By Manori Ravindran

There’s a scene in Everyday Is Like Sunday where the film’s central character tries to pick up a girl in a dimly lit Toronto dive. “I’m really looking for something unconventional right now,” he begins. “Just a never-ending sleepover deal, weekends….” Has a piece of dialogue ever so perfectly encompassed dating for twentyomethings in Toronto?

Emerging adults be warned, Everyday Is Like Sunday hits close to home. Real close. Directed by Pavan Moondi — also of Toronto film collective The Seventh Art — and written by Moondi and Michael Sloane, the drama focuses on a group of friends wedged too comfortably between just-graduated bliss and the ennui of adulthood: the years when you’re at Sneaky Dee’s eating nachos and maybe trying to get laid when the glow of youthful optimism around you becomes too much to bear. Or when you use your degrees as coasters.

The film’s protagonist is Mark (David Dineen-Porter), a ne’er-do-well Torontonian whose life has been on a tailspin since quitting his job. Mark goes on numerous job interviews but can’t seem to land a position — a fact he’s overly enthusiastic to share. Six months into unemployment, he spends most daylight hours on his couch, where he’s occasionally joined by friends Jason (Adam Gurfinkel) and Flora (Coral Osborne), who are dating. Kind of. They’re in love, but the ambitious Flora is unhappy Jason works at a pizza joint – an annoyance that becomes a dealbreaker all too soon.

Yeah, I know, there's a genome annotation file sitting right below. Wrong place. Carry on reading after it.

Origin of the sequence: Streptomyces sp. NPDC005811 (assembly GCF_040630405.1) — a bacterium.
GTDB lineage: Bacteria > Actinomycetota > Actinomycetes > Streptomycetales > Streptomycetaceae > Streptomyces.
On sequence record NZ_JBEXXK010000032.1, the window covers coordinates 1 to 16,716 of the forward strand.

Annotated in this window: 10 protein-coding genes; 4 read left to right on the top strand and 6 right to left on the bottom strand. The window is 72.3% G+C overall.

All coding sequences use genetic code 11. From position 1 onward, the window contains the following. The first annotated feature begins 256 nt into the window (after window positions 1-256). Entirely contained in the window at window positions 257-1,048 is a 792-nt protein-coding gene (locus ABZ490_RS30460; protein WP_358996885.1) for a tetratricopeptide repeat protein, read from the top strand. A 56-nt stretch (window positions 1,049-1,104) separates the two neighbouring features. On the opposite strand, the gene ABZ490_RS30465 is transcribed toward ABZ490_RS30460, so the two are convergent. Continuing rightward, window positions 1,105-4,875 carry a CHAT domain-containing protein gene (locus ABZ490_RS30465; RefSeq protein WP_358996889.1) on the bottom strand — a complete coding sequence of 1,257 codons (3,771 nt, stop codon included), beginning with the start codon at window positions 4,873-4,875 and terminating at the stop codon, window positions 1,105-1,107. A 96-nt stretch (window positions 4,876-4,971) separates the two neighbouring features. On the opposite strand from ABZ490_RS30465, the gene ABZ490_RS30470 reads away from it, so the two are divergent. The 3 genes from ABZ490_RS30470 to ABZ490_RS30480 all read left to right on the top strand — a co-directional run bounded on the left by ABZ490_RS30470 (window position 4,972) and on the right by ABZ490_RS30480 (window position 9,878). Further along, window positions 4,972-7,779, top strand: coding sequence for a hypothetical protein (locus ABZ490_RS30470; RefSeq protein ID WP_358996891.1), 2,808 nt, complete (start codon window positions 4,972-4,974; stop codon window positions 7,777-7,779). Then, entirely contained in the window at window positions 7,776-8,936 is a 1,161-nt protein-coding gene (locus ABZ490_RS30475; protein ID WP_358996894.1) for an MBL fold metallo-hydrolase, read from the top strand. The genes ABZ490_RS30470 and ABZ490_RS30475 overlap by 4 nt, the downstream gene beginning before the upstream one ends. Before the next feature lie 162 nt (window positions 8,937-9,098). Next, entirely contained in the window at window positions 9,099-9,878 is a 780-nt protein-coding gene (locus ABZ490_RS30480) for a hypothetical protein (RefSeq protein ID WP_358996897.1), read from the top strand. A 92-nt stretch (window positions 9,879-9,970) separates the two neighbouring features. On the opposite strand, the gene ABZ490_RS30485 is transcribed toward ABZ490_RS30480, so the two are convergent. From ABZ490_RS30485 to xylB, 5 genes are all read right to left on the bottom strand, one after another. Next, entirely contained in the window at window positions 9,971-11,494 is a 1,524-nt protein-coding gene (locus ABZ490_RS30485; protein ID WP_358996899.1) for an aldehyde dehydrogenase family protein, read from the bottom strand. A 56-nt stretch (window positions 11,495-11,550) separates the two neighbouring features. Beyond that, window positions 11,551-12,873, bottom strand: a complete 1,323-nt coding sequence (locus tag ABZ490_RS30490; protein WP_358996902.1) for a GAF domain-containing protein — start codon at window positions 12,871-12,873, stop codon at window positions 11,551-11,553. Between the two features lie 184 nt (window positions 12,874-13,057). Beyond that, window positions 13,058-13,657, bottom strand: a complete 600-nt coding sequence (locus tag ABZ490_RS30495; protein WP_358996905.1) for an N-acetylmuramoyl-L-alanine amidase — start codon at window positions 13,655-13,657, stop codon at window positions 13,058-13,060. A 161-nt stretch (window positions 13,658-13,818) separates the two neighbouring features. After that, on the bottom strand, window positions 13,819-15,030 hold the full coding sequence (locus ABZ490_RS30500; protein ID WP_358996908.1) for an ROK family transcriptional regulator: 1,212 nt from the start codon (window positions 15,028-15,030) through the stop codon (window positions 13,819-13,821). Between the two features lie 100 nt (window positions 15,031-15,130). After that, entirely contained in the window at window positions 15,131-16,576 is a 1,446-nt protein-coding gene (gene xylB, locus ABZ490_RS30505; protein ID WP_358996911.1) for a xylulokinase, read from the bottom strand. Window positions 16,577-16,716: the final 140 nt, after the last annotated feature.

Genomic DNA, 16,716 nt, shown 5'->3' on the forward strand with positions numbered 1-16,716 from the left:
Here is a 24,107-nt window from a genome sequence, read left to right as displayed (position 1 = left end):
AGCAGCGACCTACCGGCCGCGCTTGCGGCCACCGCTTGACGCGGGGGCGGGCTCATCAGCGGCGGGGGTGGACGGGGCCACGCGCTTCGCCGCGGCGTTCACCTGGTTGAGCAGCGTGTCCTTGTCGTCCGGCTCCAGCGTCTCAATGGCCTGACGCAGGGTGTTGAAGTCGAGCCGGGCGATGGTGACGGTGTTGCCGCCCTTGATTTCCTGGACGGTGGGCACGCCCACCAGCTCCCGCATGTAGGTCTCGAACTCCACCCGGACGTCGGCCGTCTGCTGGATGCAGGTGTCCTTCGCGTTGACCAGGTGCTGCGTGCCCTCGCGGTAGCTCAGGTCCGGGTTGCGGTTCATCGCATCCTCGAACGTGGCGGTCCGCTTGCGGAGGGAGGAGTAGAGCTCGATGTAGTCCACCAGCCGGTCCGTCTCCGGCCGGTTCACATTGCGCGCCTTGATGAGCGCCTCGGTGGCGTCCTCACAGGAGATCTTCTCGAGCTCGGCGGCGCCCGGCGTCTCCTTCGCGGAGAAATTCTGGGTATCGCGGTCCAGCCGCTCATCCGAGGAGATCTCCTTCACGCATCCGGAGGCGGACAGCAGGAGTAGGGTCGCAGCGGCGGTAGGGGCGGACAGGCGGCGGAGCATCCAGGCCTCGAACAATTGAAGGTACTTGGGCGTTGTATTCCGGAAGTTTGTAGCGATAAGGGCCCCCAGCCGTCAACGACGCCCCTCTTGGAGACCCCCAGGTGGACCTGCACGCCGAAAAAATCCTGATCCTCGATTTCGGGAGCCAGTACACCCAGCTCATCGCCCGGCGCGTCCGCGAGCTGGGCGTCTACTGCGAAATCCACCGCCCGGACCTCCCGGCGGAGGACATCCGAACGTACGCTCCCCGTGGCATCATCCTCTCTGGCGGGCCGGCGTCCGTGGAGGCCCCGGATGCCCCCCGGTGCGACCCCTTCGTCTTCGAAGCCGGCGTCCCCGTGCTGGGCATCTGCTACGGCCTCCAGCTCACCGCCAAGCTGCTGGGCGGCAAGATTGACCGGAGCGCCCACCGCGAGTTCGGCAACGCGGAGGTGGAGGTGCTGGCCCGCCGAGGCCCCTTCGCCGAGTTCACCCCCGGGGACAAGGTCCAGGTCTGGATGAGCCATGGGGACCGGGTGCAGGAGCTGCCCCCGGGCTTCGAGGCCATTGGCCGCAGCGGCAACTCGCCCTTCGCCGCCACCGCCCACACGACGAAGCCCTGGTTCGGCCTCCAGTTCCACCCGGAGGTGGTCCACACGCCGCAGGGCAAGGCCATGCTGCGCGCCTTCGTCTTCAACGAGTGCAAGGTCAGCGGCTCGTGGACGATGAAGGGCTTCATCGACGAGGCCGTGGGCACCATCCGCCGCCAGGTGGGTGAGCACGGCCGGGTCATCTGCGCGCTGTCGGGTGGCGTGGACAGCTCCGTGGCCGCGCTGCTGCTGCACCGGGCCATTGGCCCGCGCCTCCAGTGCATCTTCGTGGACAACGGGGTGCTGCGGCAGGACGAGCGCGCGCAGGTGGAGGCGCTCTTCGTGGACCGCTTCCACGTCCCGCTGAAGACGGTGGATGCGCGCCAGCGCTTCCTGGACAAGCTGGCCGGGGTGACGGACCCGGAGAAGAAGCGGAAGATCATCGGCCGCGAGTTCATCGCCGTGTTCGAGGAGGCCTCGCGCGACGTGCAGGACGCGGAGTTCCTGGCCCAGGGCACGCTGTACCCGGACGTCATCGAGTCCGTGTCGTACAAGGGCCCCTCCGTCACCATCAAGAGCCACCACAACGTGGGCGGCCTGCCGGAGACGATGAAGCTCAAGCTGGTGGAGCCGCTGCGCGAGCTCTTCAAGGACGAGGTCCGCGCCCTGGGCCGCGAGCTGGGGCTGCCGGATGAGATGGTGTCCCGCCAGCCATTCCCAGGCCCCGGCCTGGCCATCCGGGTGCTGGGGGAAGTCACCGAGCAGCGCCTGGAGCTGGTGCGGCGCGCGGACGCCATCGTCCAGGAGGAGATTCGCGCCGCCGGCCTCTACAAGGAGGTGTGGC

‘Minor-key moments are what populate people’s lives’: A Q&A with Everyday is Like Sunday director Pavan Moondi
One night, Mark meets the gorgeous Anelie (Bo Martyn) at a bar and can’t believe his luck when she’s interested. After one night together, the guy is in raptures (apparently this happens, even in TO). But what does he do about it? “You’re supposed to wait eight weeks and then send her a Facebook message saying, ‘I like the way you move your body,’ ” advises Jason. For a time, Mark is transformed by love (or something), but timing is everything, and our protagonist soon realizes it takes more than a girl to change your life.

Millennial angst in gritty urban centres could warrant its own section in The New York Times. We’re poor, we’re jobless, we’re lonely, we get it. But there’s an honesty and whip smart humour to the micro-budget Everyday Is Like Sunday that separates it from similar fare, and Moondi and Sloane have expertly distilled the disillusioned charm shrouding Toronto youth into snappy dialogue. If only every film about this doomed generation could be so smart.

Source: National Post